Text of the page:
FAMILY TIES

Many Irish found in Benedicta’s 1850 census

Posted March 11, 2012, at 3:58 p.m.
Roxanne Moore Saucier
Roxanne Moore Saucier

With St. Patrick’s Day nearly upon us, I’ve been thinking about Benedicta, the Aroostook County plantation that could have been the home of College of the Holy Cross.

Bishop Benedict Fenwick, then leader of the Roman Catholic Diocese of Boston, in the 1930s had his eye on Maine as a location that could be a site for a Catholic college and Irish Catholic community.

Holy Cross ended up in Worcester, Mass., but the colonization of the Benedicta area did take place. William Leo Lucey, the Jesuit who wrote “The Catholic Church in Maine,” published by the trustees of Holy Cross in 1957, wrote:

“The names of some of the first settlers are known. Nicholas Broderick, Timothy Dorsey, Martin Qualey, Philip Finnegan and John Nullmore came in 1834; Patrick Brade, Chris Keegan, John Byrne, Francis Smith, John Perry, Henry Rivers and Martin Lawlor followed shortly thereafter.

In 1842, Lucey wrote, the community was actually called Conway, after its first resident priest, Father James Conway. The later name of Benedicta honored the bishop who founded it, Benedict Fenwick.

The first United States census in which every person is named was enumerated in 1850, so I decided to look for the names of Benedicta residents who told the census taker that they were born in Ireland. They were:

• Boyle: Bridget, Peter

• Brady: Elen, Patrick

• Brainard: Thomas, Alice

• Brinn: John, Julia

• Brown: Julia, William

• Burke: Margaret, John

• Byrne: John, Elen

• Carol: John

• Cary: Bridget, Martin

• Casey: Thomas

• Cowley: Maria, Martin

• Crowa: Richard, Mary

• Cruden: James, Sarah

• Dee: Margaret, James

• Doile: Owen, Francis

• Dorsey: Timothy, Mary

• Doyle: Edward, John

• Durfee: Thomas, Ann

• Farmen: James, Patrick

• Favour: John, Elen

• Finigan: Philip, Bridget

• Gorden: Patrick

• Grady: James

• Griffin: John, Catherine

• Gunn: Petter

• Hearn: Richard

• Henebery: Amastacia

• Holland: Bridget

• Hynds: Ann

• Kearns: Bridget, Mary, John, Peter, James, Eunice

• Kenidy: Patrick, Mary

• Lauler: Martin, Margarett

• Macavoy: Patrick, Elisabeth, Thomas, Catherine, Thomas, Mary, Thomas, Joseph

• Mahan: Thomas, Amistacia, Michael, Mathew

• McCarty: Thomas, Henry

• McMann: John, Elen

• Milmore: Sarah

• Moran: William, Edward

• Murphy: Michael

• Perry: John, Catherine, Anne, Glenn

• Plunket: Catherine, Peter

• Riley: Sarah, Owen

• Rion: James, Mary, John, Thomas, Mary

• Smith: William

• Sweny: Ann, John, Edward, Edward, Ann, John, Sarah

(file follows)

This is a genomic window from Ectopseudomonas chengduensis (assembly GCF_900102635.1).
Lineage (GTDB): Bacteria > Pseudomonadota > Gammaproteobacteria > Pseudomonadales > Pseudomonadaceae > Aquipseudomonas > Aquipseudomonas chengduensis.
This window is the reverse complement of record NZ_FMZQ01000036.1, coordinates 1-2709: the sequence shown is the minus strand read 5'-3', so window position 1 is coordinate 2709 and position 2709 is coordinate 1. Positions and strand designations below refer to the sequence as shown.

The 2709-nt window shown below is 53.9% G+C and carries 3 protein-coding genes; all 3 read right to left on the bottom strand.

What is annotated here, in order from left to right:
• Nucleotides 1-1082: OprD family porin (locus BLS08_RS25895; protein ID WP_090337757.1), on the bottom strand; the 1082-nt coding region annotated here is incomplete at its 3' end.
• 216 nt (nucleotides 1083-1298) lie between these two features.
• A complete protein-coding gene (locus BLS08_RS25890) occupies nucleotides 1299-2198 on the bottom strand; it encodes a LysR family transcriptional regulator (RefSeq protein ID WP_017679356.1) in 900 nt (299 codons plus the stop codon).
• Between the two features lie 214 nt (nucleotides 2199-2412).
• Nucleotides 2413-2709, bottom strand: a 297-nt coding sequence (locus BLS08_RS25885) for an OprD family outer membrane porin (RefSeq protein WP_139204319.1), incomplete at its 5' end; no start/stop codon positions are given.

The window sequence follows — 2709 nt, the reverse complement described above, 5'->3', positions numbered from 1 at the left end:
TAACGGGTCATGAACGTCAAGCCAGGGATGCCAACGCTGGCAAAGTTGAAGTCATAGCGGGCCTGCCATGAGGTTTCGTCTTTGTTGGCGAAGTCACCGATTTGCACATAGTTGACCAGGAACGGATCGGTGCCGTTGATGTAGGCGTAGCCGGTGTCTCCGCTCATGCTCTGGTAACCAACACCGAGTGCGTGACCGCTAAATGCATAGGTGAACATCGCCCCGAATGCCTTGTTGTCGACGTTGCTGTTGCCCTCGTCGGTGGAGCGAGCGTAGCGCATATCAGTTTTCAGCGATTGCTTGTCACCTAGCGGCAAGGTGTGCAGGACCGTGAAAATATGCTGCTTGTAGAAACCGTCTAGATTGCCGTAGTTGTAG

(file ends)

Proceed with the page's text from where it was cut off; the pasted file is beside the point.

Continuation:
• Woodlock: John, Thomas, Alice, Mary, Edmund

• Yudley: Martin, Mary, John

Keep in mind that there were many 1850 residents of Benedicta who were not born in Ireland, including many children of the Irish-born. I have used the spellings found as indexed by Ancestry.com, so look further if you don’t find the name you expect. Fogler Library at Orono’s University of Maine has the state’s censuses on microfilm, 1790-1930.

Many of these people came to Maine from Massachusetts, so there’s another place to look for Irish names.

In reading Lucey’s book, we find that Fenwick’s plans for an Irish colony in Maine were not secondary to his hopes for a college seminary. One of the factors in creating a town was the desire to have a place for some of the growing numbers of Irish immigrants who were arriving in Boston. Then, too, having a resident priest could help create educated laypeople who the bishop hoped would contribute candidates for the college and seminary.

Fenwick, Lucey wrote, “proposed and promoted the idea of an Irish Catholic immigrant colony there, he purchased land for the project, he directed the construction of its church, he planned to make the town, by opening a college and seminary there, the center of New England Catholic intellectual life and a model Catholic community writ large for all to see and imitate.”

Fenwick was inspired to start an Irish colony after witnessing the flourishing of St. Dennis Catholic Church in Whitefield. It was actually Father Conway who found the land in Township 2, Range 9.

The contract signed on July 7, 1834, purchased 11,358 acres for $13,597 from the Land Agent of Massachusetts. The earliest settlers paid $1.25 an acre for land in the western half of the township. Thirty families lived there by Christmas 1836, and there were twice as many a year later.

A few Maine parishes have Catholic burials listed on the website of the Roman Catholic Diocese of Portland at portlanddiocese.net/genealogy_main.php.

These include a partial listing of burials at Mount Pleasant Cemetery in Bangor, and parishes in Biddeford, Lewiston, Sanford, South Portland, Springvale and Waterville.

Good luck in searching for your Irish ancestors. We are familiar with the fact that many Irish came here in the 1800s during the famine. I find that my “Irish” ancestors from the 1700s turned out to be Scots-Irish from Ulster.

For information on researching family history in Maine, see Genealogy Resources under Family Ties at bangordailynews.com/browse/family-ties. Send genealogy queries to Family Ties, Bangor Daily News, P.O. Box 1329, Bangor 04402, or email familyti@bangordailynews.com.

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